The Canterbury Hub

Latest news from CCCU's Journalism course


Fundraiser for Tunbridge Wells Hospital makes over £18k

A fundraiser for the intensive care unit at Tunbridge Wells Hospital has helped raise over £18,000 for the ward.

Over 600 people have contributed a total of £18,089 for the hospital as of this afternoon (29 April). 

The money will be ringfenced exclusively for the intensive care unit, with the first £1,000 going partially towards buying iPads so that patients in the unit will still be able to contact their families and loved ones without the risk of spreading the Coronavirus.

The rest of the first £1,000 will then be spent on a “wobble room”, designed to give staff at the unit a personal space to help with their mental wellbeing.

All other funds will then be spent on equipment for the ICU unit.

Intensive care campaign

The campaign was set up by mother-of-three Caroline May from Langton Green.

Ms May, who regularly sets up fundraisers like this one, told The Canterbury Hub that she had to think outside the box when trying to get people interested.

She explained that she decided to go for a reverse 999 theme to help promote the fundraiser.

Read more: Kent Police issue warning as victims lose over £2m to Coronavirus scams

“The reverse 999 came in because I wanted it to be successful remotely”, May continued.

“My previous campaigns involved swimathons, parties in the park, quiz nights, but under these circumstances they weren’t possible.

“999 works nicely, because £9.99 is affordable, but it also has the theme for flipping the idea that to get help you dial 999.

“Now we need to help our NHS, so it’s a reverse 999 situation.

“There have been a lot of variations of £9.99 – we’ve had three £999 donations so far.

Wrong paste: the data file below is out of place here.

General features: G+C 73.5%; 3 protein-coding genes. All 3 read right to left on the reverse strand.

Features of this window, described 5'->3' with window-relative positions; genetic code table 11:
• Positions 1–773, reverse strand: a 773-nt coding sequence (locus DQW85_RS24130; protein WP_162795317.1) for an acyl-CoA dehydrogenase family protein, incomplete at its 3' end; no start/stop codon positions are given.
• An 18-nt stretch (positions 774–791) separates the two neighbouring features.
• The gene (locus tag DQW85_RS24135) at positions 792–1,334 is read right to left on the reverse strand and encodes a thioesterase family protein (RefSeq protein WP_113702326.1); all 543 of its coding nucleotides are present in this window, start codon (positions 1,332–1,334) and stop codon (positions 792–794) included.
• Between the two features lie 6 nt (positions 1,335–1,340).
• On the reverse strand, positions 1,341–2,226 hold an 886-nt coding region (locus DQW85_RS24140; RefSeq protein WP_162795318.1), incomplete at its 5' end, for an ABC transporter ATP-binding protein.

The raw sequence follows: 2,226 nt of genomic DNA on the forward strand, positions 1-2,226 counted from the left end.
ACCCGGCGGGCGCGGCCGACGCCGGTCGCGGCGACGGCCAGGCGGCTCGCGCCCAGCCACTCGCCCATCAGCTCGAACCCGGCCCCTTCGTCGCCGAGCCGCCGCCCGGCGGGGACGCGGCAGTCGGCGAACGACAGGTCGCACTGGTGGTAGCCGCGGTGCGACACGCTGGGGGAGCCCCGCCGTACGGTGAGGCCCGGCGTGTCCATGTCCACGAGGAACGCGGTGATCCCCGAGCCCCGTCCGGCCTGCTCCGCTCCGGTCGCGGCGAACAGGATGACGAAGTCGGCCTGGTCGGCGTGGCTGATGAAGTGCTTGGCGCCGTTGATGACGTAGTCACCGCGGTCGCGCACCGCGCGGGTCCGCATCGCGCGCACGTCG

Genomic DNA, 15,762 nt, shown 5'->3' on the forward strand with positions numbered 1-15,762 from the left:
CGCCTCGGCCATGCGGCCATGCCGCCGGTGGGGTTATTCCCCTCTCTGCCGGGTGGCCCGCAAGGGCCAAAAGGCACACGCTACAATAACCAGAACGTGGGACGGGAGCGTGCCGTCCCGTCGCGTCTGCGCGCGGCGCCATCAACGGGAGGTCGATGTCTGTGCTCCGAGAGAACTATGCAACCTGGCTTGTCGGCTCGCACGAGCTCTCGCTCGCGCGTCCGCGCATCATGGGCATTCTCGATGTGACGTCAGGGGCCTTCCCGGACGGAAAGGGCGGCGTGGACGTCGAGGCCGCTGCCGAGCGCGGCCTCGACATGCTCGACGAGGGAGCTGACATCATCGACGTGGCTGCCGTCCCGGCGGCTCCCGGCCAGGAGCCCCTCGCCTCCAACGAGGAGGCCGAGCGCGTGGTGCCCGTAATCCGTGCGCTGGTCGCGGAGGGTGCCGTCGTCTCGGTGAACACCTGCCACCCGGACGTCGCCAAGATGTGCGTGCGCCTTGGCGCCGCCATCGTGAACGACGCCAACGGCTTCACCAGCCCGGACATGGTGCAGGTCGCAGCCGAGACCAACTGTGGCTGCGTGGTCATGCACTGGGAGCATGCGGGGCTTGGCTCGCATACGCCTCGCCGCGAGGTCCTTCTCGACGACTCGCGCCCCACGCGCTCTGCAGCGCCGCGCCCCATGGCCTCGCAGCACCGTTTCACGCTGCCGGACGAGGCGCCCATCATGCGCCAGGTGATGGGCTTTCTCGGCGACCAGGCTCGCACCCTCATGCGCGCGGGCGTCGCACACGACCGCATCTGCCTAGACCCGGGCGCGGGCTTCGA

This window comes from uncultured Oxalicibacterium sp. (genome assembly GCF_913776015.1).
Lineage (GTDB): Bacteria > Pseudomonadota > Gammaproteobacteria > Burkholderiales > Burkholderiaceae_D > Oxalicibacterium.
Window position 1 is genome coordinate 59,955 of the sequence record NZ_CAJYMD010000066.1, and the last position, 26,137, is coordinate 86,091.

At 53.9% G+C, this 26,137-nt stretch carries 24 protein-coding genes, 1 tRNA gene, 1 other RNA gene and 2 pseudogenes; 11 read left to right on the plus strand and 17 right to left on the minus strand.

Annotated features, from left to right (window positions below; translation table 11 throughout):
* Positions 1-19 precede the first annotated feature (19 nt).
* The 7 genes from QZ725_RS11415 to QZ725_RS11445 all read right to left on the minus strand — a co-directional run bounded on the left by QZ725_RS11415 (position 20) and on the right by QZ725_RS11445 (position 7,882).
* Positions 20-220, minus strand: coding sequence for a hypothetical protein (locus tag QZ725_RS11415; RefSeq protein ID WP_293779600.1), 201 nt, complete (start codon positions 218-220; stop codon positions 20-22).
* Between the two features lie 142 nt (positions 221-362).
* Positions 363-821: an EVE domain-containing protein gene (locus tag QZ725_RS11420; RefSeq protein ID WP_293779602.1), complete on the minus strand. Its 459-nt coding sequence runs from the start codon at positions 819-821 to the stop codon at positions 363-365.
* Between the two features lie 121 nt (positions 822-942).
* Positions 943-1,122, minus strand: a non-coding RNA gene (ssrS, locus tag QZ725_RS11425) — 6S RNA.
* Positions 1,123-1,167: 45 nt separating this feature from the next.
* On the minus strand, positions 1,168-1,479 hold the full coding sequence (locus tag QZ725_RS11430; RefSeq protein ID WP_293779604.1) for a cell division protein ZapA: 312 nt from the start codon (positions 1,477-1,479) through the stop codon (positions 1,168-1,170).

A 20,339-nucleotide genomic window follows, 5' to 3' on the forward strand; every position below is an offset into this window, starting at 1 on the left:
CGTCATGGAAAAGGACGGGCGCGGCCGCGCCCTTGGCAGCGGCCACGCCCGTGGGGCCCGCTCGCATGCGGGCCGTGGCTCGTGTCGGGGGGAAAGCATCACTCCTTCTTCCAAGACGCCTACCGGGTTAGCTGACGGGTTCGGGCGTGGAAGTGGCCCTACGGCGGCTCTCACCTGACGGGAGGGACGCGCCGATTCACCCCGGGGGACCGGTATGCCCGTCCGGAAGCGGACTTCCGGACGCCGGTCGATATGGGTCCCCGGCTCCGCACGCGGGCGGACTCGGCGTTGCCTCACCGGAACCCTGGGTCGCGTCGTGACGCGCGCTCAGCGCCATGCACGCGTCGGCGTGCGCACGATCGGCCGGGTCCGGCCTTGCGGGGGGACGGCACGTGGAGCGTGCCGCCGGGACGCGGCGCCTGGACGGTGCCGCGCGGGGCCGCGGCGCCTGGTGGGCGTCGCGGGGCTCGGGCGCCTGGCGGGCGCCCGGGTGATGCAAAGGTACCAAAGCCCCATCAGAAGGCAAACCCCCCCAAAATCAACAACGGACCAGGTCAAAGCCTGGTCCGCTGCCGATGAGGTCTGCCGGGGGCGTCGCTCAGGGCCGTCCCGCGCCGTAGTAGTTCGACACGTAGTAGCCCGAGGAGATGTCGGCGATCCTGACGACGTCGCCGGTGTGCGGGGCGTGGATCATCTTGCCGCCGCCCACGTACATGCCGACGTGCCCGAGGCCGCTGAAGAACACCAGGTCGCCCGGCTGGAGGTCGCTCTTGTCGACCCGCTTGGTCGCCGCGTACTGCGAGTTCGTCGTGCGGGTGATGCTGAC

“I had to stand next to his bed and watch him fight for his life”

In 2018 Ms May’s son, Arthur, was diagnosed with severe, acute heart failure caused by Myocarditis, a viral infection of the heart.

He was rushed to the pediatric intensive care unit at Evelina London Children’s Hospital, where he fortunately made a full recovery.

She explained how this terrifying ordeal made her particularly empathetic towards the COVID-19 outbreak.

“Corona hits close to home for me because it’s a virus, like what Arthur had.

“I’ve had to be with Arthur on two 999 calls, as well as one transfer to the intensive care unit.

“He was in ICU for 3 weeks. I had to stand next to his bed and watch him fight for his life. People can’t even stand by their beds now.

Ms May said that the local reaction to the fundraiser has been incredible.

“The response has been amazing,” Ms May continued.

“We’ve had lots of encouragement from people. It resonates with people.

“It just feels like you can make a difference. It’s about building community and connection, and still feel like you’re making a difference.”

You can donate to the fundraiser here.